BRS Conventions

The term “BRS Conventions” is a collective term for three different conventions viz. Basel, Rotterdam and Stockholm Conventions. The purpose of clubbing these conventions was to ensure that a topic of common concern for the three Conventions is discussed. The thirteenth meeting of the Conference of the Parties to the Basel Convention (BC COP-13), the eighth meeting of the Conference of the Parties to the Rotterdam Convention (RC COP-8) and the eighth meeting of the Conference of the Parties to the Stockholm Convention (SC COP-8) were held from 24 April to 5 May 2017. The meetings were organized back-to-back and included joint sessions on joint issues. The meetings also featured a high-level segment. The high-level segment was scheduled for the afternoon of Thursday, 4 May and the morning of Friday, 5 May 2017. The theme of the meetings and the high-level segment was “A future detoxified: sound management of chemicals and waste”.

As we all know, all these three Conventions deal with International Environmental Law. The Basel, Rotterdam and Stockholm conventions are multilateral environmental agreements, which share the common objective of protecting human health and the environment from hazardous chemicals and wastes.

The Basel Convention on the Control of Transboundary Movements of Hazardous Wastes and their Disposal was created to protect people and the environment from the negative effects of the inappropriate management of hazardous wastes worldwide. It is the most comprehensive global treaty dealing with hazardous waste materials throughout their lifecycles, from production and transport to final use and disposal.

The Rotterdam Convention on the Prior Informed Consent Procedure for certain hazardous Chemicals and Pesticides in international trade provide Parties with a first line of defence against hazardous chemicals. It promotes international efforts to protect human health and the environment as well as enabling countries to decide if they want to import hazardous chemicals and pesticides listed in the Convention.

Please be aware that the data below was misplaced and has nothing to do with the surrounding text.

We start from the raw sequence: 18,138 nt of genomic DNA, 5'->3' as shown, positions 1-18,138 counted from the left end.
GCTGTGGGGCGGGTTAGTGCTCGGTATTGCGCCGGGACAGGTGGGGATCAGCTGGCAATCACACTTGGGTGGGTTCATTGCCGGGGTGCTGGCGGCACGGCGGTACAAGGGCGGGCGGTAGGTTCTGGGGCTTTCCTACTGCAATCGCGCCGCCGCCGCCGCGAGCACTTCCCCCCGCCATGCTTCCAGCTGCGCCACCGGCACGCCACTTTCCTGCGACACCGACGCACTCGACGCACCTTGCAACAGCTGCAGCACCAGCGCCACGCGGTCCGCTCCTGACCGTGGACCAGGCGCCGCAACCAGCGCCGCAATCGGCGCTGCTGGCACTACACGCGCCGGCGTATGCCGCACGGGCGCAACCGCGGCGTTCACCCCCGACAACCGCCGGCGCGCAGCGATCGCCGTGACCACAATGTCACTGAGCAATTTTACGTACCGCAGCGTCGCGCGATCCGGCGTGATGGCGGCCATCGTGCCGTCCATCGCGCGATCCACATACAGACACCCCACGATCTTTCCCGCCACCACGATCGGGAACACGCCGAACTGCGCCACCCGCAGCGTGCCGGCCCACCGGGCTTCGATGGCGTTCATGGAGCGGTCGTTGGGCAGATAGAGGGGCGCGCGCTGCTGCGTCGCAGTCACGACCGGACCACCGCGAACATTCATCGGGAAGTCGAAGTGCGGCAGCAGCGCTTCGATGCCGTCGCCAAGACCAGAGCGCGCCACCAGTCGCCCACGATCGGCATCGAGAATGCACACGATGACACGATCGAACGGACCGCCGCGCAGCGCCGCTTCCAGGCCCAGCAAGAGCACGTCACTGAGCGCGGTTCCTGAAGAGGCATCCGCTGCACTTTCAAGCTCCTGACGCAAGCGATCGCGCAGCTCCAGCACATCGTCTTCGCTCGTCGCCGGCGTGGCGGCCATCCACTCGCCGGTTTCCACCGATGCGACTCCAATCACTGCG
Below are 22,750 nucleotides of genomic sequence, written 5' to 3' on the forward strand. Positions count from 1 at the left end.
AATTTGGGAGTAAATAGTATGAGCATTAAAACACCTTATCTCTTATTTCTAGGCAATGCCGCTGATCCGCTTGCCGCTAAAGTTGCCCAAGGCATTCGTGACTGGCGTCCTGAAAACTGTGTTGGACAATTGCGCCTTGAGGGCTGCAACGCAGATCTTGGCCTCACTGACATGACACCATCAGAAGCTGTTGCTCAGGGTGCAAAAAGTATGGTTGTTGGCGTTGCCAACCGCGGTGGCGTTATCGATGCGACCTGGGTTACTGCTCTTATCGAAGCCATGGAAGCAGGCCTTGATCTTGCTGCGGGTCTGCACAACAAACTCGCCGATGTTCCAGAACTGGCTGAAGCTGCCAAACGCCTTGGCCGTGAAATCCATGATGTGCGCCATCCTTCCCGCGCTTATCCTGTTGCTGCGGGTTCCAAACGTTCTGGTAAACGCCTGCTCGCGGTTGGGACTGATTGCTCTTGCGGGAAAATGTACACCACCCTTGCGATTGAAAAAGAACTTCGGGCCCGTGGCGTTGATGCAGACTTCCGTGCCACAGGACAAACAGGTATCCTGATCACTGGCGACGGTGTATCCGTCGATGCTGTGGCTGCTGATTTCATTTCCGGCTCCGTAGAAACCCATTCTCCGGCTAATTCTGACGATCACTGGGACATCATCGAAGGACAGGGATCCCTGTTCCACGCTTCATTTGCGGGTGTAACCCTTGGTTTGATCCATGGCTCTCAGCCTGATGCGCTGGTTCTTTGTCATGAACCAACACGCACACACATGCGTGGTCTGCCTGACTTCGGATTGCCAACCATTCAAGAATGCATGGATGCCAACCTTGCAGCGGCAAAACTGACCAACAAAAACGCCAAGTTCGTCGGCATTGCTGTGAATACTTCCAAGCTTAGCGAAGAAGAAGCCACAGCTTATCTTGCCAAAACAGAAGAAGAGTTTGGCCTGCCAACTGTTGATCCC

The Stockholm Convention on Persistent Organic Pollutants (POPs) is a global treaty to protect human health and the environment from highly dangerous, long-lasting chemicals by restricting and ultimately eliminating their production, use, trade, release and storage.

BRS Secretariat

The BRS Secretariat has its origins from the omnibus decision taken in 2013, when the conferences of the parties to the three individual conventions agreed to the matrix-based management approach and organization of the secretariats of the Basel and Stockholm conventions and the UNEP-part of the Secretariat of the Rotterdam convention. The need for the BRS Secretariat to increase its support to countries, strengthen regional centres and address the sound management of hazardous chemicals and wastes within its mandate was further highlighted at the 2015 COPs.

The adoption of 2030 Agenda for Sustainable Development and the 17 Sustainable Development Goals which address poverty, hunger, inequality, climate change and sustainable consumption and production have direct relevance to the BRS Secretariat’s important work on chemicals and waste management.

The BRS Secretariat was formed with the objective of:

  • Enhance our work with parties to bring about implementation of the conventions and synergies at the regional and national levels;
  • Continue to deliver cost-effective and synergistic services to parties, including technical assistance, scientific support, legal and governance activities, information exchange and servicing of meetings;
  • Develop and implement a resource mobilization strategy to facilitate national implementation of the conventions, in particular by developing countries, countries with economies in transition and small island developing states;
  • Enlarge and strengthen cooperation with all relevant stakeholders, including with international bodies and industry through partnerships and an effective network of regional centres;
  • Create further awareness to place chemicals and waste issues within the context of the global development and environment agenda.

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